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Sexual harassment best practices

University community as partners.

BY HELEN BURNETT-NICHOLS | MAR 08 2010
  1. A key to preventing and dealing with sexual harassment allegations early, say many equity officers, involves partnering with anyone in a leadership role at the university. These people are often the point of first contact for a complainant, who might raise the topic when discussing an academic need or an employment issue. Paddy Stamp, sexual harassment officer at the University of Toronto, says, “There’s also going to be all kinds of circumstances where the person who’s 
the target of sexual harassment can only, in the first place, talk to somebody that he or she knows and trusts.”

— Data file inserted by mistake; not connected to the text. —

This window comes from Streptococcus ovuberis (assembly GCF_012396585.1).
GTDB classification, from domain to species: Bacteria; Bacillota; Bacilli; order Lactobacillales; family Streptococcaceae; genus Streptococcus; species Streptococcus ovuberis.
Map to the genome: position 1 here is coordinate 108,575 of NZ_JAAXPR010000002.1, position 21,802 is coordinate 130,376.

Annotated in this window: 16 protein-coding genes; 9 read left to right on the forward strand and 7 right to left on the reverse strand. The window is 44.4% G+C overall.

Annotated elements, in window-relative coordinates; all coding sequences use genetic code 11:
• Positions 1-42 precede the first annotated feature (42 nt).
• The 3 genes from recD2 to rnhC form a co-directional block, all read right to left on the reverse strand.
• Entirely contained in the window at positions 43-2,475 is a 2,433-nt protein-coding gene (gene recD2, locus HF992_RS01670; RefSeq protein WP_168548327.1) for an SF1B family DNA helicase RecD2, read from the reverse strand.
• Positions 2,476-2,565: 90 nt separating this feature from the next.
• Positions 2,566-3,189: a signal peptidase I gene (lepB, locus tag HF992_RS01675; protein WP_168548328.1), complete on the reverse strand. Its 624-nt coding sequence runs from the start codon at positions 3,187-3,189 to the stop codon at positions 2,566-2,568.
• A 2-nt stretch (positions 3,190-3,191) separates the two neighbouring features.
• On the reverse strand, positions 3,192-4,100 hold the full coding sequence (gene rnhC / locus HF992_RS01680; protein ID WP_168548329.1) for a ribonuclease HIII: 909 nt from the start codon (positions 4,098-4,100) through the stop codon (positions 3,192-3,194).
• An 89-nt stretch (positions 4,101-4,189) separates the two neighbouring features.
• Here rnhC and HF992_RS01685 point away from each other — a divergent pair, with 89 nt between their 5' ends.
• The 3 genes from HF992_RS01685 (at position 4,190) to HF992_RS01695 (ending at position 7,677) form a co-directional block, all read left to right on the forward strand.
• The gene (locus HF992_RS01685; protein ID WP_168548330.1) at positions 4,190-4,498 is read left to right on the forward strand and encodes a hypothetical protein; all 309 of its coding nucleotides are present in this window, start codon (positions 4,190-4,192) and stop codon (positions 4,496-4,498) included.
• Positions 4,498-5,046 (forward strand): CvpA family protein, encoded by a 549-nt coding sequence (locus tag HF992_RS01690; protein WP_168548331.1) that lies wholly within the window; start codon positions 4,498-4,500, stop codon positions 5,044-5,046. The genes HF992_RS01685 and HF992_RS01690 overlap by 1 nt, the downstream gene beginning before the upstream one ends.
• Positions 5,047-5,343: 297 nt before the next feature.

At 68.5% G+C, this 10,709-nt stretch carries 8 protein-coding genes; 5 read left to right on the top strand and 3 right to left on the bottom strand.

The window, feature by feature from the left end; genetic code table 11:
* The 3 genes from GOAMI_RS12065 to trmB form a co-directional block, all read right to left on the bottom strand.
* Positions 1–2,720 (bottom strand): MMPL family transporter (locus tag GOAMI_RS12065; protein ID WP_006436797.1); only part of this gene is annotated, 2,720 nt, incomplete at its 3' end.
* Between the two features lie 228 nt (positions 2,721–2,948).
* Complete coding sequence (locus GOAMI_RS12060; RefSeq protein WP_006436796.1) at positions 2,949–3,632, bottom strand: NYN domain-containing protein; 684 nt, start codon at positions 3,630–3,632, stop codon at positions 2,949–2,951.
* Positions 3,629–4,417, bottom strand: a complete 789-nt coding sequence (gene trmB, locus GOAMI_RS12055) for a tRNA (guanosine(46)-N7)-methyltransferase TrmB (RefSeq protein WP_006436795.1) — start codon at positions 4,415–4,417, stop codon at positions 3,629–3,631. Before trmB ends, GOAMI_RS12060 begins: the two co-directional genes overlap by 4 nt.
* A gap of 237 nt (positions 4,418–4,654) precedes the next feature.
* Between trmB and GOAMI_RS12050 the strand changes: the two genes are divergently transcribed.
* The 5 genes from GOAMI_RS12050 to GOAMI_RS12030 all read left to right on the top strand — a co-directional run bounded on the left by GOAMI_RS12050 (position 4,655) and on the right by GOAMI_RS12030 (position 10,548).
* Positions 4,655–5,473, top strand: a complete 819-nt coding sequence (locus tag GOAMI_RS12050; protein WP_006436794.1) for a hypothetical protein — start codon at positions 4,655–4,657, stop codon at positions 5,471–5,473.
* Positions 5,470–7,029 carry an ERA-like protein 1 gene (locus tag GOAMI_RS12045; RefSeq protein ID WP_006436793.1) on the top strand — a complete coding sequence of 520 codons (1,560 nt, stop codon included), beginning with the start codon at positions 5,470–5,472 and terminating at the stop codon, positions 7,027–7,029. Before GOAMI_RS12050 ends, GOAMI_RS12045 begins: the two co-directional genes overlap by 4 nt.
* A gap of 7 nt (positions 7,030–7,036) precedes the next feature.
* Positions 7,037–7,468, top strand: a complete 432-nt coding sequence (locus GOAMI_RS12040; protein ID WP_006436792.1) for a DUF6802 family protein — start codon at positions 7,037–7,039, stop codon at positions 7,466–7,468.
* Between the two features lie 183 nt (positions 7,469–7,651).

2. At many universities, the way to partner with leaders can involve training sessions for department chairs and faculty members on interpersonal issues, how to recognize harassment and bullying, and what they can do about it.
  3. Equity or human rights offices also need to give students, faculty and staff some ideas and advice about what’s really important when somebody first discloses a situation. For example, it’s important to really listen to what they have to say, to let them know that the university believes that sexual harassment is wrong, and to ask if they want to have somebody with them if and when they make a complaint.
PUBLISHED BY
Helen Burnett-Nichols
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